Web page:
10 ways being active can improve our mental wellbeing

Posted: 17th Sep

 

  

We are all guilty of just focusing on how exercise affects our bodies, from toned tummies and muscular arms to pushing ourselves to our physical limits.

But, it’s so important to remember that many benefits of getting fit and keeping active are invisible, and lots of them can give us an enormous feeling of satisfaction, wellbeing and even improve our mental health.

SAMH (Scottish Association for Mental Health) are one of this year’s exhibitors at SFN and their team will be sharing how exercise can impact and improve our mental wellbeing.

According to SAMH, research suggests the less physical activity a person does, the more likely they are to experience low mood, depression, tension and worry. 

Robert Nesbitt, Head of Physical Activity and Sport at SAMH, said: “Often when it comes to sports, we think of the benefits to our physical health but we all have to look after our mental health too and exercise plays a huge part.”

Here are 10 benefits for everyone to keep in mind…

1. Improves mood

Ever feel much cheerier after a swim, or a good session in the gym? That’s because exercise releases hormones or ‘endorphins’ that make us feel good. This is often referred to as ‘runner’s high’, but any form of exercise can have this effect on us and boost our mood. It can also help with concentration and make us feel more motivated throughout the day.

2. Sleep patterns

According to The National Sleep Foundation, regular exercise can help us get better quality sleep at night but also help us sleep for longer and wake up in the morning feeling more refreshed. Regular exercise outdoors such as walking, cycling and running exposes our bodies to natural light and adjusts our internal clock so we know when to sleep and when to wake up.

 3.Stress management

There are loads of symptoms of stress that can affect us throughout our lives, from feeling agitated and moody, to developing low self-esteem and loneliness. 

Exercising can be a distraction from the irritations and stresses happening throughout the day, and help us to cope with the inevitable ups and down that happen in life. It can give us a sense of power and command over our bodies, which in turn corresponds to how we feel towards our situations.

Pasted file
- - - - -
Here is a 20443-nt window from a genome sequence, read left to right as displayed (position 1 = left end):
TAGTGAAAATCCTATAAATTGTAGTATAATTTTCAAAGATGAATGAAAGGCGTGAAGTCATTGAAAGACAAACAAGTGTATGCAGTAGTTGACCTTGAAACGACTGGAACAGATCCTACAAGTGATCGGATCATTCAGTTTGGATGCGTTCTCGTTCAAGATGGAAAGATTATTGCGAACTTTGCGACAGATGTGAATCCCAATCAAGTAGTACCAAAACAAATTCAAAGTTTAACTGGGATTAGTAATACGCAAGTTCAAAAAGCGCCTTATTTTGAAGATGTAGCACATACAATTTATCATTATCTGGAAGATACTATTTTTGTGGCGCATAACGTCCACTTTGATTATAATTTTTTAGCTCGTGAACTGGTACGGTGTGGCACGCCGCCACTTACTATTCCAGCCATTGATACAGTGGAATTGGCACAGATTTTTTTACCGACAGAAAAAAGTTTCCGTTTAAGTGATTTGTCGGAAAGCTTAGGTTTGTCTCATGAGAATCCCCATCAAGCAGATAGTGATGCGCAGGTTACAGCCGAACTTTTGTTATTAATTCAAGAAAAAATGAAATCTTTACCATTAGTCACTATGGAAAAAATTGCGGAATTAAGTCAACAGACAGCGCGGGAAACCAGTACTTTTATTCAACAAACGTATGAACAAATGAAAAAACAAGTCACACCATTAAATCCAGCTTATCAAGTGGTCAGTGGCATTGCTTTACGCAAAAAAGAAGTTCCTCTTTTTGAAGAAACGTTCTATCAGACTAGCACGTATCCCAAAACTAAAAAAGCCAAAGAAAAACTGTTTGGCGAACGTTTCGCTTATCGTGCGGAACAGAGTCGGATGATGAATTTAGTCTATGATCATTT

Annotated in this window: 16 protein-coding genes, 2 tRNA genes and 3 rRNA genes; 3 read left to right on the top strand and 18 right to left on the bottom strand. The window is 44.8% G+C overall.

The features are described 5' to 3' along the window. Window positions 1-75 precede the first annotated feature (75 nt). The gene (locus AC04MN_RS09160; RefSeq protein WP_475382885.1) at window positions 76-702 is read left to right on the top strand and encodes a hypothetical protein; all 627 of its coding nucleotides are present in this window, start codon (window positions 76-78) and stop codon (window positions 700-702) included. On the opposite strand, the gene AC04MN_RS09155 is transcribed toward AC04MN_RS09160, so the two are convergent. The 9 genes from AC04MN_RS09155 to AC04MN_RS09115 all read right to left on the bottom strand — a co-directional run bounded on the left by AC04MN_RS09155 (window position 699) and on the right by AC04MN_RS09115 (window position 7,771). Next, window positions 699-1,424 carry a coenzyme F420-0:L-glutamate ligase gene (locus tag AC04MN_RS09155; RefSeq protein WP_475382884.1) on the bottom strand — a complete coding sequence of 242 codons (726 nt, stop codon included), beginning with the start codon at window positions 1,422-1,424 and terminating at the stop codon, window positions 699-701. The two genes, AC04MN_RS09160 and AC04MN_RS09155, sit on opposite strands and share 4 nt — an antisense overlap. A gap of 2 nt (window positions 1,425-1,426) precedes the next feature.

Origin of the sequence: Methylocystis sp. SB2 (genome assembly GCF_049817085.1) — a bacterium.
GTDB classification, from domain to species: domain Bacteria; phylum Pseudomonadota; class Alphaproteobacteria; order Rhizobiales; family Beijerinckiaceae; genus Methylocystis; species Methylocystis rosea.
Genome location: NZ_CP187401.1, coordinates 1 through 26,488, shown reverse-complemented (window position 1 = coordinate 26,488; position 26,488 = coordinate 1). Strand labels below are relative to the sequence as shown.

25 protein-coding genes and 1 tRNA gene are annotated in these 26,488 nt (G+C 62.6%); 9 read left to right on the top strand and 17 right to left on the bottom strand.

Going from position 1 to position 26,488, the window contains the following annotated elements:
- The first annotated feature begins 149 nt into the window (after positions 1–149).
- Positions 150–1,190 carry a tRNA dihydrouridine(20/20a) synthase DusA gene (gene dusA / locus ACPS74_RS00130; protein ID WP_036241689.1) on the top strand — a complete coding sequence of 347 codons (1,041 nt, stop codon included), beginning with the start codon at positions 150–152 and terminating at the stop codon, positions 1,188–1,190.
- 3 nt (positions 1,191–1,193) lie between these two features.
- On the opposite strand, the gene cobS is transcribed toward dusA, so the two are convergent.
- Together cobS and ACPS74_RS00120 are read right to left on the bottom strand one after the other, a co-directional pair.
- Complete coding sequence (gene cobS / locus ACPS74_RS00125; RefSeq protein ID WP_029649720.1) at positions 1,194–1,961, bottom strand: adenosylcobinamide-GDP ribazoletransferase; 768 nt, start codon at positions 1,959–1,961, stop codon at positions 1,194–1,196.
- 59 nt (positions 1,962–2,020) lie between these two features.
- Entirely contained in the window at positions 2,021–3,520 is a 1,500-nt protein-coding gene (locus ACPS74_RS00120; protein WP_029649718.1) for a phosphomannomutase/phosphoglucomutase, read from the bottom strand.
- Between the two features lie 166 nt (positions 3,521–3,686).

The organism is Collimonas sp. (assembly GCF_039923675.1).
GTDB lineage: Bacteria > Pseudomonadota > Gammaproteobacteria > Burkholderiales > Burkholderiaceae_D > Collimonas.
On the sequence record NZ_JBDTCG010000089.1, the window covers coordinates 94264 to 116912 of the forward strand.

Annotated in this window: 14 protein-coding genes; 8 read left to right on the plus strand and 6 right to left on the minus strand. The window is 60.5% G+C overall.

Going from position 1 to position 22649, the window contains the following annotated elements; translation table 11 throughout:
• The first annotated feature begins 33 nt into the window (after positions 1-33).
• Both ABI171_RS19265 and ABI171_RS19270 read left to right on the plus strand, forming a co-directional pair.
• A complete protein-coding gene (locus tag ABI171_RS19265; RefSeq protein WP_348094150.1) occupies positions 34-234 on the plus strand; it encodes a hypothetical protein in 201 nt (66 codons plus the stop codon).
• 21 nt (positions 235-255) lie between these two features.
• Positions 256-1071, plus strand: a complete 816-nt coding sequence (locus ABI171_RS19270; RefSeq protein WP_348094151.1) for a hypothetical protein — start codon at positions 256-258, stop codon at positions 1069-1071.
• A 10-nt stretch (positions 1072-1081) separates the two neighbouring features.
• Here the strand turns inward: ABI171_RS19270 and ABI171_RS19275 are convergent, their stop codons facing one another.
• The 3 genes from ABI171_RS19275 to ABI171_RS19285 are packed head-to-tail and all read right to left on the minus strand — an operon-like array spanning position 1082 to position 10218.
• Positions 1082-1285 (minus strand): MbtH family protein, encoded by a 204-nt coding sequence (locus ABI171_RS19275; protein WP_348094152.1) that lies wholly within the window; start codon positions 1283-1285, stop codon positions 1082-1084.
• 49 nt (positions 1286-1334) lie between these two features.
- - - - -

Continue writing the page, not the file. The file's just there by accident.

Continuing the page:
4. Creates opportunities to feel part of something

Joining a sports team and working towards a common goal, or developing a passion and interest in something that we can share with others, gives us an enormous sense of satisfaction and allows us to feel part of something. This in turn is amazing for our sense of wellbeing, self-worth and creates opportunities to build relationships out -with our usual circles.

5. Increases self-esteem

Exercise makes us challenge ourselves and no matter how small, it’s about setting ourselves personal goals and overcoming them. Whether it’s walking to the shop instead of driving or completing a marathon, by striving to achieve and reach these hurdles, our self-esteem grows and develops.

6.Connection with others

There are so many social benefits of keeping active. Getting involved in sports and interacting with other people helps us foster a sense of camaraderie, making us feel good and close to those around us. This in turn releases those feel good hormones and improves our sense of wellbeing.

 

7. Breaks down barriers

Getting active and involved in sports can break down barriers in society and bring together people from all walks of life. Local park runs create a sense of community and sports clubs allow members to connect regardless of things like age, race, gender and sexuality.

8. Greater confidence

Exercise can make us feel more confident about ourselves. From learning new skills, improving our physical health and getting fitter, this means we believe in ourselves more and in turn this confidence can filter through into other areas of our lives, from professional to personal.

9. Manage symptoms

Exercising can help us manage and reduce some symptoms associated with mental illnesses such as mild depression and anxiety. That’s not to say exercise is a quick fix for mental illness and should never replace treatment, but it can enhance the lives of sufferers and make situations feel more manageable.

10. Reduce isolation

Loneliness and feeling isolated from the rest of the world can be detrimental to our wellbeing. Having the chance to chat with others, make friends and just being aware of feeling makes us human and sport is a brilliant way to do this. Group classes and team sports are an ideal way to make friends, give us a sense of purpose and make us feel valued in the community.

SAMH will be at SFN this year for the whole weekend in the newly-added Well-being Zone to share the positive effects of physical activity on mental health. Scottish Sports Futures will also be there to help facilitate this zone, sharing their message that the power of sport can encourage young people to make positive lifestyle choices.

So come along, say hello and hear about all the amazing things these organisations are doing in Scotland. They are working hard to break down barriers and make sure everyone has the opportunity to engage in exercise throughout every stage of their lives.

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